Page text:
Advertisement

Catching Values in Flight: A Process Perspective on Researching Values in Organisations

  • Gry EspedalEmail author
Open Access
Chapter
  • 177 Downloads

Abstract

Values are often hardly visible and taken for granted in organisations, leaving us with the question of how to study them. An emerging stream of studies on values work utilises a process approach to research values, work and practice in organisations, identifying how values and value practices are brought into being in organisational life. This chapter focuses on the use of process studies in relation to the investigation of values work in organisations. The chapter explains and exemplifies how values work can be studied through a strong-process perspective identifying work and practices that develop, grow or terminate values over time. Process studies identify various mechanisms related to the performative, situated and agentic nature of values work. Different methodology approaches are suggested for process studies investigating values work and institutionalising processes.

Keywords

Values work Performative Processual Institutional work 

Introduction

During the last few decades, the concept of process studies has become increasingly visible in social studies (Langley, Smallman, Tsoukas, & de Ven, 2013; Langley & Tsoukas, 2010, 2017), incorporating a new stream of how to study values work (Gehman, Trevino, & Garud, 2013; Vaccaro & Palazzo, 2015; Wright, Zammuto, & Liesch, 2017), shedding light on how values work is shaping organisational forms, practices and activities. Values are part of the construction of the organisational life (Gehman et al., 2013), and we need approaches that help to identify and investigate the performative work of values in organisations, including temporal and relational aspects. In this chapter, I propose that studies of values work have not gone far enough in investigating how values institutionalise practices in organisations. Therefore, this chapter aims to investigate the question of how process studies can contribute towards identifying values work as strong-process studies, as how reality is brought into being in every instant, as well as weak-process studies—as interactions constituting institutionalising processes in organisations.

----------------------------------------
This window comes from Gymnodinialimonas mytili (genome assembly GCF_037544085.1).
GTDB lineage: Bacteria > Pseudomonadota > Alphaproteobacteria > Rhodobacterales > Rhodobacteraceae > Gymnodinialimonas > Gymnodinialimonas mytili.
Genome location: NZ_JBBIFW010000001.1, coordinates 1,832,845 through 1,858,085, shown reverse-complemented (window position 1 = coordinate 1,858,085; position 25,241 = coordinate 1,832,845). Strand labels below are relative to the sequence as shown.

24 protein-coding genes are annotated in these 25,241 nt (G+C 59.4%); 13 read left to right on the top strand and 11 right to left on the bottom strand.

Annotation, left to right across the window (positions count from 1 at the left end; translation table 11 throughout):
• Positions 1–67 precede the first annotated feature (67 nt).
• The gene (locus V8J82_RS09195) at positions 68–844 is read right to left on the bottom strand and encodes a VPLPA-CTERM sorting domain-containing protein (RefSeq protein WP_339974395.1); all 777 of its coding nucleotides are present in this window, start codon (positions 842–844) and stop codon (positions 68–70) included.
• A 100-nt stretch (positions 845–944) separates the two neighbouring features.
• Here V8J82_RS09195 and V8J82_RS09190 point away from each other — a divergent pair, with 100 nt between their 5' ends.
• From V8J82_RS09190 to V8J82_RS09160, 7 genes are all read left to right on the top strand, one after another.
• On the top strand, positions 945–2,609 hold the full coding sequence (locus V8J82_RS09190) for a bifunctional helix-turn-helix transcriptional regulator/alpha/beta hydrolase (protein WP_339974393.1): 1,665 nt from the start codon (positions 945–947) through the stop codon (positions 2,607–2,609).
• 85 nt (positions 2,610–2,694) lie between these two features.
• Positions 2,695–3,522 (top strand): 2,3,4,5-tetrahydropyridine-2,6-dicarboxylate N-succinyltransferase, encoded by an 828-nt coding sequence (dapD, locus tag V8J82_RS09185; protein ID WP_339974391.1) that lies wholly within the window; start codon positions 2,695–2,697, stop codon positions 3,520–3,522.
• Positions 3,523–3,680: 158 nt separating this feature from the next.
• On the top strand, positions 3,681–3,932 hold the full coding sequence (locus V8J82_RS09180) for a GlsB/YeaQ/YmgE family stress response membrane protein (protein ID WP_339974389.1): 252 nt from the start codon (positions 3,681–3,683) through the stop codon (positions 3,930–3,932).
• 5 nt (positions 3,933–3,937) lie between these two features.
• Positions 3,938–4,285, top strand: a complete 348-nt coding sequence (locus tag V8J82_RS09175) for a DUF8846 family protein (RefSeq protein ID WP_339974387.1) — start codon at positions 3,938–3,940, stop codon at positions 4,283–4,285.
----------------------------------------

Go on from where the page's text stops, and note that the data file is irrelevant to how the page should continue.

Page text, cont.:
Throughout the decades, research on values has utilised a quantitative approach treating values as positivistic facts, measuring the degree of commitment to perceived values. For instance, the World Values Survey has carried out national surveys on values (Inglehart, 1977), and there have been studies on the effects on social cultures (Hofstede, 1980) and the motivational dimensions of values (Schwartz, 2006). Values have also been studied through using qualitative methods such as action research to investigate a reflective process for improving values work in organisations (Aadland & Skjørshammer, 2012). Leaders are also shadowed to investigate their actions in relation to values (Askeland, 2016).

We can ask if these methodological approaches capture the mechanisms of values work in organisations, especially regarding how they are formed and informed by practices. Quantitative surveys identifying values investigate values as facts and not as intentional social objects or social practice. Action research pays more attention to the inquiry processes than to studying values work per se. Shadowing the practices of leaders in action does not capture the deeper temporal organisational engagement of values inhabited from the past and their influence on future standards of behaviour.

In organisations, there are many processes going on at the same time (Hernes, 2016). Actors operate within structures, technologies and legal systems. They are involved in history and in stories from the past, as well as processes which impose corporate strategies, visions and goals for the future (Hernes, 2014). These ongoing processes point inwards to occurrences within the organisations, but they are also based on responses and pressures from the outside. Process studies aim to unpack events in order to reveal an understanding of the complex activities and transactions that occur in organisations and contribute to their constitutions (Langley & Tsoukas, 2010). As such, studying values as an organisational process can give insight to the underlying mechanisms, consciousness and broader awareness of value patterns in organisations.

Current studies of values work highlight values work in organisations as processes of ongoing performances situated in everyday practices (Gehman et al., 2013). Previous research on values is criticised for pursuing values work through cognitive and cultural lenses. Instead, the new stream of values work studies is enhancing values work performed and provoked in organisations as various types of processes articulating and accomplishing the desirables in relevance to right and wrong actions and behaviours (Espedal, 2019; Gehman et al., 2013).